The chances of your http requests being snooped upon by an ISP, intermediate networks or your hosting company seem minimal. But one potentially big risk is users accessing your website on an open wireless network.

For example, perhaps your user has an unsecured wireless home or office network or maybe they use wireless networks in coffee shops and airports: It’s really easy in this situation for sensitive requests to be snooped upon.

The data on your website may not be sensitive, but if you use Django’s admin or authentication frameworks, two important bits of information are passed as cleartext.

When a user logs in, their username and password is posted in cleartext. Assuming login is successful, each subsequent request includes a cookie containing the sessionid. The sessionid is just a random string, but if you know the sessionid of a user, it is trivial to hijack the session and have the same access to the website as that user does until they log out.

Encrypting login sessions

If you want to be sure user credentials and sessions cannot be compromised by eavesdroppers, you need to use SSL encryption. Install an SSL certificate on the server so that traffic is encrypted end-to-end between client and server.

You probably don’t want the whole site to be secure because it will be a lot slower and significantly increase the load on your servers. Instead, you can be selective about which parts of the site should use https instead of http. If you want user sessions to be secure, you should make sure that logging in and all parts of the site that require a logged-in user use https.

SSL

Standard SSL certificates are pretty cheap these days – under $20 per year. We go some from RapidSSLOnline. Each secure site needs its own IP address, so if you’re hosting multiple sites using virtual hosting, you’ll need to look in to getting some dedicated IPs.

There are lots of guides to installing SSL certificates and configuring web servers such as Apache, Lighttpd and Nginx, so I won’t cover that here.

Making Django sessions secure

Django uses cookies for its sessions. When a cookie is set, you can specify that it be a secure cookie, meaning it is only ever passed over https and not in http requests. We can tell Django to use secure cookies for sessions by adding a setting to settings.py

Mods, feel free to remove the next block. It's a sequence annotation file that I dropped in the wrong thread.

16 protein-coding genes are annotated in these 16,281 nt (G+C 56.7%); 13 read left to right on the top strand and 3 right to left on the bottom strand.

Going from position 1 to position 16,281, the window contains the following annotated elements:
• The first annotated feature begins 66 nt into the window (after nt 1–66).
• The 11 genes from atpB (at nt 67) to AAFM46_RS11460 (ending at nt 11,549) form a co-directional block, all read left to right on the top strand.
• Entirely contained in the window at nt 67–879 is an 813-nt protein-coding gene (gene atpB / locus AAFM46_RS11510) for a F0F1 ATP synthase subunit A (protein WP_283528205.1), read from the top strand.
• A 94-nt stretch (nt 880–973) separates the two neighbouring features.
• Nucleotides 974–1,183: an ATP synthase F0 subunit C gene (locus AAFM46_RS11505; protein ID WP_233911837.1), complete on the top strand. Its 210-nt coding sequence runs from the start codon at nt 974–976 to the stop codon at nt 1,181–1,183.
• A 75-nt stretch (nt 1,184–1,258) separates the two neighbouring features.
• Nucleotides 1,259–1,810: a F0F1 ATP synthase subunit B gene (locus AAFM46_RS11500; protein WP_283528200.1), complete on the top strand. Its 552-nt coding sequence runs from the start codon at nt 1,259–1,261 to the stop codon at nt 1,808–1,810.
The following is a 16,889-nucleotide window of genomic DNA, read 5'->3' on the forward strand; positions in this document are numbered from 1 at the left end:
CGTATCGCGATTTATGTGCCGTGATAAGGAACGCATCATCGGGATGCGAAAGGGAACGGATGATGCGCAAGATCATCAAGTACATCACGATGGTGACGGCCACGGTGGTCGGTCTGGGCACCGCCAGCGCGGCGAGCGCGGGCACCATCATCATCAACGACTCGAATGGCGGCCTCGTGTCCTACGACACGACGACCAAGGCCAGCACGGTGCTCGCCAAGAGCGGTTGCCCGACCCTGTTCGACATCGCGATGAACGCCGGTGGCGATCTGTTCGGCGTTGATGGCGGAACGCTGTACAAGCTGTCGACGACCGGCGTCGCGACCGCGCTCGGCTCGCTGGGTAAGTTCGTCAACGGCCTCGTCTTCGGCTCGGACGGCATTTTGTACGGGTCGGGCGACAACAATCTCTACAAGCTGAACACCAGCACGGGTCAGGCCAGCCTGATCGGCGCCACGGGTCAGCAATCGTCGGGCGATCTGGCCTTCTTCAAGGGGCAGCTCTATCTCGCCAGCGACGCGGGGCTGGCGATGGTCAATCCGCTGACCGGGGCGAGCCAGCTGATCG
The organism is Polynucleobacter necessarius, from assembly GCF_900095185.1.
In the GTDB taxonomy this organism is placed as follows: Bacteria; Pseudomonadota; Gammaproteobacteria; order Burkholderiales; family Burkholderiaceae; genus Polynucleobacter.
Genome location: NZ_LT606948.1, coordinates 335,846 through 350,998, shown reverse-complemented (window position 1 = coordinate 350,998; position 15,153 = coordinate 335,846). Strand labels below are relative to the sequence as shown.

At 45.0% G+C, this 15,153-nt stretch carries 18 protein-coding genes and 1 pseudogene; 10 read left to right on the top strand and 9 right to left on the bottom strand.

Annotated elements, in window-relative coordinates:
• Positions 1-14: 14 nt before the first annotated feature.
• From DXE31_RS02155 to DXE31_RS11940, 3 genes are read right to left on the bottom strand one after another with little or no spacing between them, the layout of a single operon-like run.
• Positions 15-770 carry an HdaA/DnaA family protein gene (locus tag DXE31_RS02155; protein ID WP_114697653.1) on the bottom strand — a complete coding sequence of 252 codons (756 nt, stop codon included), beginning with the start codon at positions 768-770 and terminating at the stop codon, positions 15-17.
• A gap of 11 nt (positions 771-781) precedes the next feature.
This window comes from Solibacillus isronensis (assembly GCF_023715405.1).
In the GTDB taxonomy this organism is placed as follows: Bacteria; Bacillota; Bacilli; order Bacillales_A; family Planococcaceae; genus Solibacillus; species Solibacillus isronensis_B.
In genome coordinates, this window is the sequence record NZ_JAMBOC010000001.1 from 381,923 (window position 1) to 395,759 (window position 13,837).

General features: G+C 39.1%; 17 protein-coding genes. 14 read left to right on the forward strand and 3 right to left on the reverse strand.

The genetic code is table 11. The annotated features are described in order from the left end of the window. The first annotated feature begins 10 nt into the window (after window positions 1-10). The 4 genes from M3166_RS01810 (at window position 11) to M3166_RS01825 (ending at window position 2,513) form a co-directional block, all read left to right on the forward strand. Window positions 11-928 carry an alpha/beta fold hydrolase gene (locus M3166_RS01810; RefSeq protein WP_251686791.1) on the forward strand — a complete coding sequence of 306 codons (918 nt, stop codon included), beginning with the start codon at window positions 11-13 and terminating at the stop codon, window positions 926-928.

SESSION_COOKIE_SECURE = True

If you set Django to use secure cookies then try to log in over http you will get the error

Looks like your browser isn’t configured to accept cookies. Please enable cookies, reload this page, and try again.”

This happens because Django sets the cookie, but it’s a secure cookie, so when the page loads over http, Django can’t see the cookie and so assumes cookies are disabled in your browser.

Requiring https for admin

To avoid this cookie warning and make sure you only ever pass your admin credentials over https, you can configure your web server so that any http requests are redirected to https.

For example, in Nginx it would look like:

server {
    server_name example.com;
    location /admin {
        # force admin to use https
        rewrite (.*) https://example.com/$1 permanent;
    }
...
}

In Apache, something like:

<Location /admin>
    RewriteRule (.*) https://example.com/$1 [L,R=301]
    ...
</Location>

Of course, these bits of config should go in the http config, not the https config or you will cause infinite redirects!

Requiring https for certain views

If all the logged-in parts of your site are in a certain path (e.g. /accounts/ and /members/) you can configure your web server in the same way to require https for these locations.

If certain views require https (e.g. /members/bert/ is public but /members/bert/edit/ requires login), you may want to check request.is_secure() in those views. A neat way to do it is with a decorator which can also redirect any http requests to https.

from django.conf import settings
from django.http import HttpResponseRedirect

def secure_required(view_func):
    """Decorator makes sure URL is accessed over https."""
    def _wrapped_view_func(request, *args, **kwargs):
        if not request.is_secure():
            if getattr(settings, 'HTTPS_SUPPORT', True):
                request_url = request.build_absolute_uri(request.get_full_path())
                secure_url = request_url.replace('http://', 'https://')
                return HttpResponseRedirect(secure_url)
        return view_func(request, *args, **kwargs)
    return _wrapped_view_func

Then on your view:

@secure_required
@login_required
def edit_member(request, slug):
    ...

Moving between http and https pages

It’s normal to use full path URLs like /accounts/login/ and /blog/. Bear in mind that if you are accessing the site over https and follow one of these links, you will also access them over https. If you want to be explicit, you need to specify the protocol and domain in the links, e.g. https://example.com/accounts/login/ and http://example.co/blog/ .

For $20 and a bit of config, you can secure logged-in sessions on your site and protect yourself and your users from being compromised by eavesdroppers. There are still plenty of sites where this is overkill, but you can see now how easy it is to secure your Django site with SSL.